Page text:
Bear in particular takes a star turn in the loving trio’s latest welcome outing.

READ REVIEW

BEAR CAN DANCE!

From the Goose and Bear series

The splendid friends boogie down.

Hearing Bear’s wish to fly—“So I could swoop and glide / and feel the wind in my fur”—hyperactive Fox rushes into view with a cape and goggles. But spinning about to Fox’s instructions only leaves Bear feeling woozy. Fox’s next idea involves a sled ride...which also doesn’t end well. What to do? A portable record player (younger readers may need a bit of parental explanation here) turns out to be all Bear really needs to “swoop and glide”: “It’s like flying, but with your / feet on the ground. Mostly.” Both at the start and later on, big, fantastically shaggy Bear really cuts the rug in Bloom’s elementally simple pastels, demonstrating solo dance moves and poses that Dancing with the Stars entrants can only dream of and finally sweeping Goose and Fox up in a delirious collective whirl. Abrupt transitions from indoor dancing to outdoor sledding and back, plus jacket flaps that partially obscure the charming figures on the endpapers, are distracting but minor hitches in a joyful invitation to move to the music, any music.

Bear in particular takes a star turn in the loving trio’s latest welcome outing. (Picture book. 5-7)

Pub Date: Oct. 6, 2015

ISBN: 978-1-62979-442-6

Page Count: 40

Publisher: Boyds Mills

Review Posted Online: June 10, 2015

Kirkus Reviews Issue: July 1, 2015

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THE WONKY DONKEY

The print version of a knee-slapping cumulative ditty.

In the song, Smith meets a donkey on the road. It is three-legged, and so a “wonky donkey” that, on further examination, has but one eye and so is a “winky wonky donkey” with a taste for country music and therefore a “honky-tonky winky wonky donkey,” and so on to a final characterization as a “spunky hanky-panky cranky stinky-dinky lanky honky-tonky winky wonky donkey.” A free musical recording (of this version, anyway—the author’s website hints at an adults-only version of the song) is available from the publisher and elsewhere online. Even though the book has no included soundtrack, the sly, high-spirited, eye patch–sporting donkey that grins, winks, farts, and clumps its way through the song on a prosthetic metal hoof in Cowley’s informal watercolors supplies comical visual flourishes for the silly wordplay. Look for ready guffaws from young audiences, whether read or sung, though those attuned to disability stereotypes may find themselves wincing instead or as well.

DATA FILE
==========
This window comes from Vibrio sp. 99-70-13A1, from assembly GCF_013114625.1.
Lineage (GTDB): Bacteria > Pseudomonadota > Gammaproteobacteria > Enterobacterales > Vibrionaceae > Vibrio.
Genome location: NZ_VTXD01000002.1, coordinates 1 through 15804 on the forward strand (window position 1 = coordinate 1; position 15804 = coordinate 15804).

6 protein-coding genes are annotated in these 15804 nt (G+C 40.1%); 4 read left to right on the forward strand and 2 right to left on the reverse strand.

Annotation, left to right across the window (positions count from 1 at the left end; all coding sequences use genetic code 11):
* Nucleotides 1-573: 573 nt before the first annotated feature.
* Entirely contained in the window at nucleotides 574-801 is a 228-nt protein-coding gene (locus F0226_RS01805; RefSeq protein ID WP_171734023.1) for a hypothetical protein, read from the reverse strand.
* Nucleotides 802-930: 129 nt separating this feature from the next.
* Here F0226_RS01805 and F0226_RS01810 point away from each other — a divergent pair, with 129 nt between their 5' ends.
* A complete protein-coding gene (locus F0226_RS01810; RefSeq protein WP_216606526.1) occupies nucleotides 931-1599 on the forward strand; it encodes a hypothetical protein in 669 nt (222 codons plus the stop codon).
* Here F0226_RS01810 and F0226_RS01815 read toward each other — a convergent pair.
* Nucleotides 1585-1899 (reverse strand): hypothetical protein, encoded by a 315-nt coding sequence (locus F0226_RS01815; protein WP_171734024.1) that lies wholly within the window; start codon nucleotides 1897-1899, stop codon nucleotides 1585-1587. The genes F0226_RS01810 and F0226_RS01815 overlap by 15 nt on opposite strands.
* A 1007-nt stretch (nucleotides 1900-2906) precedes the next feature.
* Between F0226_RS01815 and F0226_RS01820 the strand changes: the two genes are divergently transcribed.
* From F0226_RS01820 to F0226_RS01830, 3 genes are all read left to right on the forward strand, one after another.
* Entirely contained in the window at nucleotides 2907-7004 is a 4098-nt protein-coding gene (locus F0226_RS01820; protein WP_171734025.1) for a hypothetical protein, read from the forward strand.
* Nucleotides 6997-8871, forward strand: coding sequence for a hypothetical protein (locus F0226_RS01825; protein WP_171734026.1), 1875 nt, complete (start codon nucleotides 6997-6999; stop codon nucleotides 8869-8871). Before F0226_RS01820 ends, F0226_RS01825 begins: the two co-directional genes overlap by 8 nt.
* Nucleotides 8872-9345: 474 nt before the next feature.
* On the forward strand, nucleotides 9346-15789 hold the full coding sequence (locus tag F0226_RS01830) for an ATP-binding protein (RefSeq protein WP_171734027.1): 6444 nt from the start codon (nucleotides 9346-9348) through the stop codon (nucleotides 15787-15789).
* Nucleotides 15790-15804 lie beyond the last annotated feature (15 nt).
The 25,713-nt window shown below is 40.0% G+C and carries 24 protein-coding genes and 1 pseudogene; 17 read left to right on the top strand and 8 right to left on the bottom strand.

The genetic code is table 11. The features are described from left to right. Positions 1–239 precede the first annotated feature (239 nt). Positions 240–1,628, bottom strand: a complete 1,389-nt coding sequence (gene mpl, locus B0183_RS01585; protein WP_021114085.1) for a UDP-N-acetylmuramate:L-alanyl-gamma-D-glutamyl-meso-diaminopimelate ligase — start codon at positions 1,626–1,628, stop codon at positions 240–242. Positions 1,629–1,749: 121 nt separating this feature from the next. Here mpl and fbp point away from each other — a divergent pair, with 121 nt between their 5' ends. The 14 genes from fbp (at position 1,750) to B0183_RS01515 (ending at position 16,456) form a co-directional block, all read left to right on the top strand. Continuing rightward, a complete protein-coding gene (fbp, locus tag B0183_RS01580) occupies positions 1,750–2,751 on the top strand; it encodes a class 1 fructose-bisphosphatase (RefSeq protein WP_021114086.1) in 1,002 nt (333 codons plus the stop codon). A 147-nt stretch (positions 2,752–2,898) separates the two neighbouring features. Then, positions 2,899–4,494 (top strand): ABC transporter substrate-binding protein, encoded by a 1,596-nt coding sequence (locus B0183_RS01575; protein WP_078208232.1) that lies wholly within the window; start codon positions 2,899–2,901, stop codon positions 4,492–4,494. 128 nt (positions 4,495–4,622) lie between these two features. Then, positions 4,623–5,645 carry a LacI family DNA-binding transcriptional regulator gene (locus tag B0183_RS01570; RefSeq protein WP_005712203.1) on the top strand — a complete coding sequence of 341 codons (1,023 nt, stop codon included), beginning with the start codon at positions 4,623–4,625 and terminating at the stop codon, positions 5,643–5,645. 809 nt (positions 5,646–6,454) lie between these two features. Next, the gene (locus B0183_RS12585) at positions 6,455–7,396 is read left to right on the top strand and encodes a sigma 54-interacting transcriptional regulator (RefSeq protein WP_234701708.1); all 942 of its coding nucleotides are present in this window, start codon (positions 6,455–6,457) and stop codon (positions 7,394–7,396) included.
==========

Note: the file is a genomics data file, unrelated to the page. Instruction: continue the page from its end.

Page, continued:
Hee haw. (Picture book. 5-7)

Pub Date: May 1, 2010

ISBN: 978-0-545-26124-1

Page Count: 26

Publisher: Scholastic

Review Posted Online: Dec. 29, 2018

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Accessible, reassuring and hopeful.

THE INVISIBLE BOY

This endearing picture book about a timid boy who longs to belong has an agenda but delivers its message with great sensitivity.

Brian wants to join in but is overlooked, even ostracized, by his classmates. Readers first see him alone on the front endpapers, drawing in chalk on the ground. The school scenarios are uncomfortably familiar: High-maintenance children get the teacher’s attention; team captains choose kickball players by popularity and athletic ability; chatter about birthday parties indicates they are not inclusive events. Tender illustrations rendered in glowing hues capture Brian’s isolation deftly; compared to the others and his surroundings, he appears in black and white. What saves Brian is his creativity. As he draws, Brian imagines amazing stories, including a poignant one about a superhero with the power to make friends. When a new boy takes some ribbing, it is Brian who leaves an illustrated note to make him feel better. The boy does not forget this gesture. It only takes one person noticing Brian for the others to see his talents have value; that he has something to contribute. Brian’s colors pop. In the closing endpapers, Brian’s classmates are spread around him on the ground, “wearing” his chalk-drawn wings and capes. Use this to start a discussion: The author includes suggested questions and recommended reading lists for adults and children.

Accessible, reassuring and hopeful. (Picture book. 5-7)

Pub Date: Oct. 8, 2013

ISBN: 978-1-582-46450-3

Page Count: 40

Publisher: Knopf

Review Posted Online: Aug. 21, 2013

Kirkus Reviews Issue: Sept. 15, 2013

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